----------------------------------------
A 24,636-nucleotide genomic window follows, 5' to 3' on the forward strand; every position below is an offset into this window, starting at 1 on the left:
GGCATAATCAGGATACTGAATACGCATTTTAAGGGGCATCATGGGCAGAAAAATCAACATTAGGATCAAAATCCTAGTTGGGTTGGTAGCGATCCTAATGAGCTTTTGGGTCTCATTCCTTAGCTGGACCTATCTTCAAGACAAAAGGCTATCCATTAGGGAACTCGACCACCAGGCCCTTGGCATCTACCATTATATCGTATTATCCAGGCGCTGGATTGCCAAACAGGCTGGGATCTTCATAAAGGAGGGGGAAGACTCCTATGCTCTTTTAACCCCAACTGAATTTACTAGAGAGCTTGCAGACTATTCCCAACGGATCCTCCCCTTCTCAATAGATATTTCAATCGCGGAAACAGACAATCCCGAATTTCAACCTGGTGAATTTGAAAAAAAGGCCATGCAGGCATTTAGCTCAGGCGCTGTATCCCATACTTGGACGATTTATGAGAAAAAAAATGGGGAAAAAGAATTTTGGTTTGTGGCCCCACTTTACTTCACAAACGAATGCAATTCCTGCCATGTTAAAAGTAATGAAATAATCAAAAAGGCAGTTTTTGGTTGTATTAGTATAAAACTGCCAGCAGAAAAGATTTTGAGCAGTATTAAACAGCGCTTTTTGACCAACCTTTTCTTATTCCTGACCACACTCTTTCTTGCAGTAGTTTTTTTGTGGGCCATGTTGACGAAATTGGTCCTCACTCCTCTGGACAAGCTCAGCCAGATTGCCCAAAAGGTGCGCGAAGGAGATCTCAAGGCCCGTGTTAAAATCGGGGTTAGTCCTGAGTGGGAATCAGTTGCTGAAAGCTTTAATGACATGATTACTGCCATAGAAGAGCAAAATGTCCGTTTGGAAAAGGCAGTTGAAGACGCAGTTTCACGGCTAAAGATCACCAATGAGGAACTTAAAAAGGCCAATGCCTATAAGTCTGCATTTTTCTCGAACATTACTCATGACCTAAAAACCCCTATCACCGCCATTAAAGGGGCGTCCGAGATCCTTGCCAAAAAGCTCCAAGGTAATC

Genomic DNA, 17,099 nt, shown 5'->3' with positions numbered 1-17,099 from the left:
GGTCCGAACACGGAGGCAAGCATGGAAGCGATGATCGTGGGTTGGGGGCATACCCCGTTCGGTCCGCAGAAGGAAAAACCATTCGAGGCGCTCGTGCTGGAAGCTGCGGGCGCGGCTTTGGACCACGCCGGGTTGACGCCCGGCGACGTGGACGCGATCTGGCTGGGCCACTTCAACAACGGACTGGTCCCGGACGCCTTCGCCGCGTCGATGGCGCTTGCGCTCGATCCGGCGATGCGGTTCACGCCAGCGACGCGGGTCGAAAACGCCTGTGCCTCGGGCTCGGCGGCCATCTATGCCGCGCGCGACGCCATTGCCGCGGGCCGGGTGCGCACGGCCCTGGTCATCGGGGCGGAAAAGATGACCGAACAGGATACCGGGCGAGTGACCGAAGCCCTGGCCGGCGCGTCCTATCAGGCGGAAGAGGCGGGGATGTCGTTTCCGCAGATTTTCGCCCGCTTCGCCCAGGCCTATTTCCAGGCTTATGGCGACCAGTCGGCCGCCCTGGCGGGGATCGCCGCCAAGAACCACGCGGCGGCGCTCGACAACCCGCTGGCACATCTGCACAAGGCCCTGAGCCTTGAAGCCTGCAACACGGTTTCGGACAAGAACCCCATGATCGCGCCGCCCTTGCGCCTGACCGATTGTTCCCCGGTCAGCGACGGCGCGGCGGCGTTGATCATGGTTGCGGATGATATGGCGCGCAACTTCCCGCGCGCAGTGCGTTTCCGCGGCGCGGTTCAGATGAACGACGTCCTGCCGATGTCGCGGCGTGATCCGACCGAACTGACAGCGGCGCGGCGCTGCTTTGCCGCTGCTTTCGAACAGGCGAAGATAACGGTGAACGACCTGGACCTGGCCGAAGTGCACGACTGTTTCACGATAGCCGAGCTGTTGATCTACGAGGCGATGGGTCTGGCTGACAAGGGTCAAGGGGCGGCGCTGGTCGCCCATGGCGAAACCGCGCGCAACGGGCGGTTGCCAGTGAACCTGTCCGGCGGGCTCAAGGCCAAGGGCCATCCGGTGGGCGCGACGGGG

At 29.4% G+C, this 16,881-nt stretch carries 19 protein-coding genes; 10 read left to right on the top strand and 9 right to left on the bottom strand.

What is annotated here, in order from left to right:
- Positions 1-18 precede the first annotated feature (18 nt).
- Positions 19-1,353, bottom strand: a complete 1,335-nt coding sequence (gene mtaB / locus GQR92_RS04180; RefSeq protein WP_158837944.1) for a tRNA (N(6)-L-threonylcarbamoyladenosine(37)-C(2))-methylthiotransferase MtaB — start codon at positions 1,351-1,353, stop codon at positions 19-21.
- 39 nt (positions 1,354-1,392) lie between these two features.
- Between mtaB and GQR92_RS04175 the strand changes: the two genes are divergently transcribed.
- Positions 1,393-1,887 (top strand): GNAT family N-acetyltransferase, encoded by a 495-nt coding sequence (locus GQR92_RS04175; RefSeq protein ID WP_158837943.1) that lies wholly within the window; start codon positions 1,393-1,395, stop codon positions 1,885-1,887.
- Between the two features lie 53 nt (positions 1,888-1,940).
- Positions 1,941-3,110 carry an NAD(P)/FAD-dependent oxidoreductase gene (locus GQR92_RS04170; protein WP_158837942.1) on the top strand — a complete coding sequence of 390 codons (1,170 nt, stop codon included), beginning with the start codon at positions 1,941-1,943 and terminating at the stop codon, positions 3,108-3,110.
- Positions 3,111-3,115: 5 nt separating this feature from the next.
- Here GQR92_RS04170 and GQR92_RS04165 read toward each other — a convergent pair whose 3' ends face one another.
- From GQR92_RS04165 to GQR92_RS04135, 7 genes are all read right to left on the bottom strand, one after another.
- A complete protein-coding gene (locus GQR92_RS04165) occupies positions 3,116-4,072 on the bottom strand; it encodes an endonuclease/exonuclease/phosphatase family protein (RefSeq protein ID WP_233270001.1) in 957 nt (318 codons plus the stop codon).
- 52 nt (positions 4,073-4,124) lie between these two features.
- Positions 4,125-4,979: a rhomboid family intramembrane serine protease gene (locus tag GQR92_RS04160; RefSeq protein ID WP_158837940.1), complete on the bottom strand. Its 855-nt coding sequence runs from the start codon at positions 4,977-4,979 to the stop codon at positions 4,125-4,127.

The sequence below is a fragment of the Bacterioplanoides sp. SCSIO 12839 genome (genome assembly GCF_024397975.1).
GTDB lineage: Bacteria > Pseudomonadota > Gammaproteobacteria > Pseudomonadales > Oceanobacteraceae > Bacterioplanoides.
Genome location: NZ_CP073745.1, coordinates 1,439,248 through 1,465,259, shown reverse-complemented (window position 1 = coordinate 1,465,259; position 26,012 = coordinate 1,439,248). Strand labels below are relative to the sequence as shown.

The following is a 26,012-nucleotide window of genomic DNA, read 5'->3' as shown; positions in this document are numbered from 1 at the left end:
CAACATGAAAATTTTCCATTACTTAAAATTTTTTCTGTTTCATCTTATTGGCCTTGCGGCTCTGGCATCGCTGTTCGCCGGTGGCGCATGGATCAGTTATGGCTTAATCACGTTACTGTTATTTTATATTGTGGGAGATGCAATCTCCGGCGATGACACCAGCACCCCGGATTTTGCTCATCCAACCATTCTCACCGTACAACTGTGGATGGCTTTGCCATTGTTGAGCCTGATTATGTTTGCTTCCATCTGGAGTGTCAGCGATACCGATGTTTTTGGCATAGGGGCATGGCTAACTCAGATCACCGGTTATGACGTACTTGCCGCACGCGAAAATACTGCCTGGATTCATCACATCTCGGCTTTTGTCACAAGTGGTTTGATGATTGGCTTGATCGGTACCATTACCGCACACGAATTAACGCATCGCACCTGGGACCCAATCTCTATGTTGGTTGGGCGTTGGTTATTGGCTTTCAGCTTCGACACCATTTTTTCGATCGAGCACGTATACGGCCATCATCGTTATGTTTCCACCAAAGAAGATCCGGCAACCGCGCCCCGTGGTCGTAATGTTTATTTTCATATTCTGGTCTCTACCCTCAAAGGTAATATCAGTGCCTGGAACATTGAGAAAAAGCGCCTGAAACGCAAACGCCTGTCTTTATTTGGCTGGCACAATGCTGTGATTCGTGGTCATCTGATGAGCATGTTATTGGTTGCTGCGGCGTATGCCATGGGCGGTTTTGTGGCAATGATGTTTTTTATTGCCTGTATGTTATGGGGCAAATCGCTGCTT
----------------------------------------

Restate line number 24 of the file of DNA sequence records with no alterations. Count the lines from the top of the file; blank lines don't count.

CAACATGAAAATTTTCCATTACTTAAAATTTTTTCTGTTTCATCTTATTGGCCTTGCGGCTCTGGCATCGCTGTTCGCCGGTGGCGCATGGATCAGTTATGGCTTAATCACGTTACTGTTATTTTATATTGTGGGAGATGCAATCTCCGGCGATGACACCAGCACCCCGGATTTTGCTCATCCAACCATTCTCACCGTACAACTGTGGATGGCTTTGCCATTGTTGAGCCTGATTATGTTTGCTTCCATCTGGAGTGTCAGCGATACCGATGTTTTTGGCATAGGGGCATGGCTAACTCAGATCACCGGTTATGACGTACTTGCCGCACGCGAAAATACTGCCTGGATTCATCACATCTCGGCTTTTGTCACAAGTGGTTTGATGATTGGCTTGATCGGTACCATTACCGCACACGAATTAACGCATCGCACCTGGGACCCAATCTCTATGTTGGTTGGGCGTTGGTTATTGGCTTTCAGCTTCGACACCATTTTTTCGATCGAGCACGTATACGGCCATCATCGTTATGTTTCCACCAAAGAAGATCCGGCAACCGCGCCCCGTGGTCGTAATGTTTATTTTCATATTCTGGTCTCTACCCTCAAAGGTAATATCAGTGCCTGGAACATTGAGAAAAAGCGCCTGAAACGCAAACGCCTGTCTTTATTTGGCTGGCACAATGCTGTGATTCGTGGTCATCTGATGAGCATGTTATTGGTTGCTGCGGCGTATGCCATGGGCGGTTTTGTGGCAATGATGTTTTTTATTGCCTGTATGTTATGGGGCAAATCGCTGCTT